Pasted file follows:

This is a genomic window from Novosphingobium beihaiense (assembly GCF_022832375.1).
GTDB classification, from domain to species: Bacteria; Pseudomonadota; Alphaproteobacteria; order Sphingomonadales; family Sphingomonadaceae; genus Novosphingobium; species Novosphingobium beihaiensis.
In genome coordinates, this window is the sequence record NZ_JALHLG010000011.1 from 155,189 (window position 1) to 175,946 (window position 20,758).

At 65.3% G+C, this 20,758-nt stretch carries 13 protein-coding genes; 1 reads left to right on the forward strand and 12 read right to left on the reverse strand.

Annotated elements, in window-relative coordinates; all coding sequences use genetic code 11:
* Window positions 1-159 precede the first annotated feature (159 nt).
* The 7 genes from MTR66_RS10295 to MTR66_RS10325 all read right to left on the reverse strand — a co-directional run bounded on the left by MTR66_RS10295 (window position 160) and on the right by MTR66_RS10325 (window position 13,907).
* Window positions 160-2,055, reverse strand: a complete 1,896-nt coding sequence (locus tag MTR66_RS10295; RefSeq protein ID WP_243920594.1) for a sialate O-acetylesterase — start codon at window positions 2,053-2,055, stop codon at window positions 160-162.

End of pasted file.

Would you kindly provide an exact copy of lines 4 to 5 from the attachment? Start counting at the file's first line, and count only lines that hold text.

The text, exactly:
At 65.3% G+C, this 20,758-nt stretch carries 13 protein-coding genes; 1 reads left to right on the forward strand and 12 read right to left on the reverse strand.

Annotated elements, in window-relative coordinates; all coding sequences use genetic code 11: